*Italy 1 Spain 0 (14 June 1988) Frankfurt, European Championship
After opening Group One with a 3-2 over Denmark, the Spanish saw their hopes of reaching the semi-finals qualification severely dented by Gianluca Vialli's winner. They were then eliminated by the hosts. Italy were knocked out in the last four by the USSR.
*Italy 0 Spain 0 (12 June 1980) Milan, European Championship
An encouraging start to their Euro 80 campaign for Jose Santamaria's side against the hosts, but defeats to Belgium, who unexpectedly reached the final, and Ron Greenwood's England led to an early exit. Italy went on to finish fourth.
*Italy 1 Spain 0 (1 June 1934) Florence, World Cup second round (after a replay)
In the first game Luis Regueiro put Spain ahead but Giovanni Ferrari equalised despite what appeared to be a blatant foul on legendary Spanish goalkeeper Ricardo Zamora. The game went to extra-time but the sides could not be separated. A replay three days later took Italy to the semi-finals courtesy of a diving header from Giuseppe Meazza. The Azzurri went on to beat Austria and Czechoslovakia to lift their first World Cup.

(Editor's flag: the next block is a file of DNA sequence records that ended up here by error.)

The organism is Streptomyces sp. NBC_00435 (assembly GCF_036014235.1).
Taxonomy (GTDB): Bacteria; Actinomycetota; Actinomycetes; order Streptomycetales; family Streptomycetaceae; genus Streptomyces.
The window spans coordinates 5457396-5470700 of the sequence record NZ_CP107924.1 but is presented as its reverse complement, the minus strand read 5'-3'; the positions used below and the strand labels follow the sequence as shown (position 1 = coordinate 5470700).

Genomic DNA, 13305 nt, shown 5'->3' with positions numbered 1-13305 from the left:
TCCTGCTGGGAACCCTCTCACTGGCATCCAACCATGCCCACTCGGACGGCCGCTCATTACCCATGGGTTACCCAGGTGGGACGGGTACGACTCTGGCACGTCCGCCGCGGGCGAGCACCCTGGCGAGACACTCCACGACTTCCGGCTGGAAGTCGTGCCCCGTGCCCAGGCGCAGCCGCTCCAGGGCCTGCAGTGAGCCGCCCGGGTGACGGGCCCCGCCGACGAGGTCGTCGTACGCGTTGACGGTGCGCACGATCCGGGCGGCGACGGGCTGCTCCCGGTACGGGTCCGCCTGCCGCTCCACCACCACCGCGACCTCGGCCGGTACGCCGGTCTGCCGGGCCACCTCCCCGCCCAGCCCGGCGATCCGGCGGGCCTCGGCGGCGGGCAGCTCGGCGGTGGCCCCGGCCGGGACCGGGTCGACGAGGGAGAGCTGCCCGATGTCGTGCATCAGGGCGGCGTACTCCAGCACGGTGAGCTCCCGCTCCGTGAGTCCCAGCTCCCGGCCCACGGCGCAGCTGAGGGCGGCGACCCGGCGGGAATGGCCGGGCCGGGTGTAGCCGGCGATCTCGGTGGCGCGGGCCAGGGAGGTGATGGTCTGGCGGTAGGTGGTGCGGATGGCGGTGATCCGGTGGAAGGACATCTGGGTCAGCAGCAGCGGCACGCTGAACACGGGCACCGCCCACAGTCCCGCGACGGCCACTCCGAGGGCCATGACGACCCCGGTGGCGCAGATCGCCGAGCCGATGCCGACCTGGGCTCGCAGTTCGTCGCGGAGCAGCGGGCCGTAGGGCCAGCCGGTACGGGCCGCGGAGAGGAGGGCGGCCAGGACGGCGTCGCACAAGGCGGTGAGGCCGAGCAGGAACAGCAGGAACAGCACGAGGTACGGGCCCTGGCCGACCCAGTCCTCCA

*Italy 7 Spain 1 (4 June 1928) Amsterdam, Olympics (after a replay)
In the first game Adolfo Baloncieri earned Spain a replay in this quarter-final tie, his second-half equaliser cancelled out Italy's first-half strike from Zaldua Anabitarte. However, the Spanish where humiliated when the sides met in the replay, Italy racing into a 4-0 lead by half-time. Despite pulling one back through Yermo, Spain crashed 7-1.
*Italy 1 Spain 0 (25 May 1924) Paris, Olympics
Italy registered their first competitive win against Spain in the preliminary round of the Paris Games. A single goal was enough as Spain were denied a first-round tie with Luxembourg. The Italians reached the quarter-finals.
*Italy 0 Spain 2 (2 September 1920) Antwerp, Olympics
Two Felix Sesumaga goals took the Spanish to victory in the sides' first major tournament meeting. Francisco Bru's team went on to finish second in the competition. Italy were fifth.
*Total record. Played Nine
Spain: Won One
Italy: Won Five